Real-Time Data Enables Improvement, Reducing Bariatric Surgery Costs by $840K

Article Summary

Opioid misuse and dependence are a growing concern for patients who have undergone bariatric surgery. As a provider of bariatric surgery to hundreds of patients annually, Community Health Network (CHNw) determined that it needed to focus on improving bariatric surgery care and patient outcomes, helping lower the risk of its patients undergoing bariatric surgery becoming dependent on opioids. By leveraging its analytics platform and Health Catalyst’s Tech-Enabled Managed Services (TEMS) for clinical chart abstraction, CHNw was able to gather data about patients undergoing bariatric surgery, resulting in improved care and patient outcomes, leading to reductions in opioid use, complications, and costs.


bariatric surgery improvements and opioid use reduction
Featured Outcomes
  • CHNw has achieved $840K in reduced costs annually.
  • 15.7 percent relative decrease in the average length of stay.
  • 15.5 percent increase in the number of patients with zero milligram morphine equivalents (MMEs).
  • 59.4 percent relative reduction in average MMEs.


More than 10 million people misused opioid prescriptions last year, and close to two million people suffered from opioid use disorder in the U.S.1 Patients undergoing bariatric surgery may be more vulnerable to opioid dependence after surgery.2


CHNw provides bariatric surgery to hundreds of patients annually. As part of its efforts to address the opioid epidemic, the organization sought to evaluate opioid use among bariatric patients. The organization has long participated in the Metabolic and Bariatric Surgery Accreditation and Quality Improvement Program (MBSAQIP), submitting standard data to the MBSAQIP registry, documenting patient outcomes, and participating in ongoing improvement activities. CHNw wanted to improve the use of its clinical chart abstraction data and better understand if there was an opportunity to reduce the risk of opioid dependence among its bariatric patients.


CHNw relies upon the Health Catalyst® Data Operating System (DOS™) platform and the TEMS clinical chart abstraction team to collect and submit registry data. The TEMS team gathers more than 100 distinct data points for patients undergoing bariatric surgery at CHNw and submits the information to the registry. CHNw regularly reviews the registry data, gaining insight into performance to support ongoing improvement efforts. In addition, the organization analyzes outcomes data for each patient, and even by surgeon, to identify improvement opportunities that may not have otherwise surfaced.

As part of its ongoing performance improvement activities, CHNw reviewed its bariatric surgery registry data and identified the opportunity to reduce opioid use. As a result, the organization elected to participate in the Bariatric Surgery Targeting Opioid Prescriptions initiative, a nationwide metabolic and bariatric surgery quality improvement collaborative. As part of participating in the improvement program, CHNw added 19 data points to the registry data for its patients undergoing bariatric surgery.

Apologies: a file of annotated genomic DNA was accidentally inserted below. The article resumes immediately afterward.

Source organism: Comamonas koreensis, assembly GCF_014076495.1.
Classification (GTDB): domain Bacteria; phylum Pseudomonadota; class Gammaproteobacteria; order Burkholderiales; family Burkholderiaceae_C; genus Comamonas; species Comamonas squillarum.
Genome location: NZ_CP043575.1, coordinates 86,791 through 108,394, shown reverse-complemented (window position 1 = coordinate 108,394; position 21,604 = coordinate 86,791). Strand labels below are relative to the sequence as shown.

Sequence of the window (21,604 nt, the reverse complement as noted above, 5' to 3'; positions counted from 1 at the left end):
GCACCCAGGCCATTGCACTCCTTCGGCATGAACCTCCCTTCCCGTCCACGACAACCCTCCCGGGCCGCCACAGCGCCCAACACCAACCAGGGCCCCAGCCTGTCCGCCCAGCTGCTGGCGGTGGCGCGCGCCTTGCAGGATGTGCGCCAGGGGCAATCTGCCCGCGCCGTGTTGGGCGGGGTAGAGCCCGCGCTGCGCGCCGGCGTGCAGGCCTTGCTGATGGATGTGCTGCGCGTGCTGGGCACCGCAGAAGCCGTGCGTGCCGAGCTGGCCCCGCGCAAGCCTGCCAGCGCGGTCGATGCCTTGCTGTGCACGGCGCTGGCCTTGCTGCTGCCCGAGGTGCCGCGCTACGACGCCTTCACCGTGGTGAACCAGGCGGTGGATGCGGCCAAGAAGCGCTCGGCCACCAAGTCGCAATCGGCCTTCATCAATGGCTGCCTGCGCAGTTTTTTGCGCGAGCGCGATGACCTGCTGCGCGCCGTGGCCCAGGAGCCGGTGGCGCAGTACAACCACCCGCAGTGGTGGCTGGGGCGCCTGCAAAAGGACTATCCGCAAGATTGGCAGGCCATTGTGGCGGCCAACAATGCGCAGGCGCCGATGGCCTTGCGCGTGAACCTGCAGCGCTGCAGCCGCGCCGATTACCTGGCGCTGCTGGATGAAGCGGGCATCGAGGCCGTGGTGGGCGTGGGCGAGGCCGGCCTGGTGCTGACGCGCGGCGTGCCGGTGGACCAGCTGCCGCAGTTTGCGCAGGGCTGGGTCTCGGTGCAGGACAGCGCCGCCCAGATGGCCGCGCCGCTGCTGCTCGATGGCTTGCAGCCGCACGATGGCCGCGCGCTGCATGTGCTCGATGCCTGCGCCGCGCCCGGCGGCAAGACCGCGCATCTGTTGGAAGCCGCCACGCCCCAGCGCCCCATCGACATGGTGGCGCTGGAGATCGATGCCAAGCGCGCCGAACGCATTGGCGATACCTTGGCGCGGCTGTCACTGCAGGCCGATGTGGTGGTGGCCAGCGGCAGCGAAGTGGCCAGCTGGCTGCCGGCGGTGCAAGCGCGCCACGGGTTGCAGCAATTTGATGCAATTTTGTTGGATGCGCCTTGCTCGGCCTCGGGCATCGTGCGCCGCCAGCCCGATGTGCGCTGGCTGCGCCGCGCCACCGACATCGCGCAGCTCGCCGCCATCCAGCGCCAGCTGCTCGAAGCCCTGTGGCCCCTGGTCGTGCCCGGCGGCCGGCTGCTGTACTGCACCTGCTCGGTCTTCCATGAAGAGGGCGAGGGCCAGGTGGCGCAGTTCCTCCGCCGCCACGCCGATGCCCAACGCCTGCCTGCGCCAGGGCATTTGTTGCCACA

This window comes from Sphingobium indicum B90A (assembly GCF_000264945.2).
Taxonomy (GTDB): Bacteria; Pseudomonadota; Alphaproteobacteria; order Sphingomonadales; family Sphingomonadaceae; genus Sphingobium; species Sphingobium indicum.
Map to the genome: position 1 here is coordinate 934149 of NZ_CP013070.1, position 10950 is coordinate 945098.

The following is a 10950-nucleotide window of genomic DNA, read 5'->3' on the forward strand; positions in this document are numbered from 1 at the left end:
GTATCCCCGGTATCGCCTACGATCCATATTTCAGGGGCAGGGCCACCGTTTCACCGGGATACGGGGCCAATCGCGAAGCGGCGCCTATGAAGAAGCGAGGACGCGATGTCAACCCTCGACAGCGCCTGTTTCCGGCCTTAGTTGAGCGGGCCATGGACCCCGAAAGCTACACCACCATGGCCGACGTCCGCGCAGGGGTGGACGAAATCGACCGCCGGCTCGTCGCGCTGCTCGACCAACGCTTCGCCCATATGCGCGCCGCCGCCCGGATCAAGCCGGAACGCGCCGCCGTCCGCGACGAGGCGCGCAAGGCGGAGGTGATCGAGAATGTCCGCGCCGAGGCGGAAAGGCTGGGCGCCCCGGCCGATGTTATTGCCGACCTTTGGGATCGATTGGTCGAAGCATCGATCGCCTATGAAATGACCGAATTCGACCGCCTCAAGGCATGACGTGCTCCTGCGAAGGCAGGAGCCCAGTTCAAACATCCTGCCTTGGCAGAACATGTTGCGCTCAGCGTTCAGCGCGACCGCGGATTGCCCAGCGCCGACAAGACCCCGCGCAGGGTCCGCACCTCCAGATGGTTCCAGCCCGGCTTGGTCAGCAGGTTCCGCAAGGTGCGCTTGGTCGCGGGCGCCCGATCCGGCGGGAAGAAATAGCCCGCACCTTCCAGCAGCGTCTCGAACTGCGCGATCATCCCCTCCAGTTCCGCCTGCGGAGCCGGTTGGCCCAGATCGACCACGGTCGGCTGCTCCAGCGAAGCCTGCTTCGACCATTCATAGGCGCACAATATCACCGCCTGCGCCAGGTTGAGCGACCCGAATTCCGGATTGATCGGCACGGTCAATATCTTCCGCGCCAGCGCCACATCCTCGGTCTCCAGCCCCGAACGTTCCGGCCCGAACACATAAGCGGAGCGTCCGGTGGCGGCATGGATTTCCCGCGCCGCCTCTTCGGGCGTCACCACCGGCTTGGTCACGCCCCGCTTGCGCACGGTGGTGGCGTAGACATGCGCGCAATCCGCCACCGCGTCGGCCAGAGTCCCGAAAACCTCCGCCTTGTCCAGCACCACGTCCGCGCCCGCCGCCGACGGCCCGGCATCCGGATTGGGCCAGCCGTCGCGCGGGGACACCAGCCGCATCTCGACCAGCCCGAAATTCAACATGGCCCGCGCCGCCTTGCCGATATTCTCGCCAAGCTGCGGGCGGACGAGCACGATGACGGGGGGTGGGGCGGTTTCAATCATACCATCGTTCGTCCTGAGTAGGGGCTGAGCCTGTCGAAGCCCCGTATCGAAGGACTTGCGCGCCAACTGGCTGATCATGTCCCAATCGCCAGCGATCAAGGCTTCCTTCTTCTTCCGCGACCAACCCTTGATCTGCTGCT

CHNw has standardized workflows and improved processes, resulting in bariatric surgery improvements. Patients undergoing bariatric surgery receive comprehensive preoperative education. The organization uses a standard protocol to ensure patients receive consistent, evidence-based care. The protocol includes specific guidelines for multimodal pain control, regional anesthetic therapy, and limited opioids, including minimized opioid use during the pre-, intra-, and postoperative care phases.

CHNw leverages the data from DOS and the TEMS team to regularly monitor performance. Key insights derived from the data analyses are disseminated to the bariatric surgeons at quarterly meetings. These data-informed providers are then able to further improve upon the bariatric surgery care model.


CHNw has improved its bariatric surgery care and patient outcomes. The organization also achieved a reduction in opioid use, complications, and costs. Results include:

  • $840K in reduced costs annually, the result of a:
    • 15.7 percent relative decrease in average length of stay.
      • Patients are no longer taking as many opioids, are more alert and ambulatory earlier, facilitating readiness for discharge.
    • 15.5 percent increase in the number of patients with zero MMEs and 59.4 percent relative reduction in average inpatient MME.
  • Elimination of postoperative renal insufficiency.
  • 4.5 percent relative reduction in open/space surgical site infections.

“Leveraging our analytics capabilities and the Tech-Enabled Managed Services partnership with Health Catalyst has enabled the organization to better utilize our registry data for improvement. We were able to reduce bariatric surgery costs by $840K and reduce opioid use.”

Patrick McGill, MD, FAAFP, Executive Vice President, Chief Analytics Officer, Community Health Network


CHNw continues to leverage DOS and the TEMS clinical chart abstraction team to track long-term outcomes for patients undergoing bariatric surgery to ensure sustained quality.


  1. Assistant Secretary of Public Affairs (ASPA). (2021). What is the U.S. opioid epidemic? U.S. Department of Health and Human Services. Retrieved from
  2. Preidt, R. (2017). Opioid addiction a risk after weight-loss surgery. WebMD. Retrieved from

Analytics Enables Identification of Opportunities to Improve Value and Accountable Care Organization Performance

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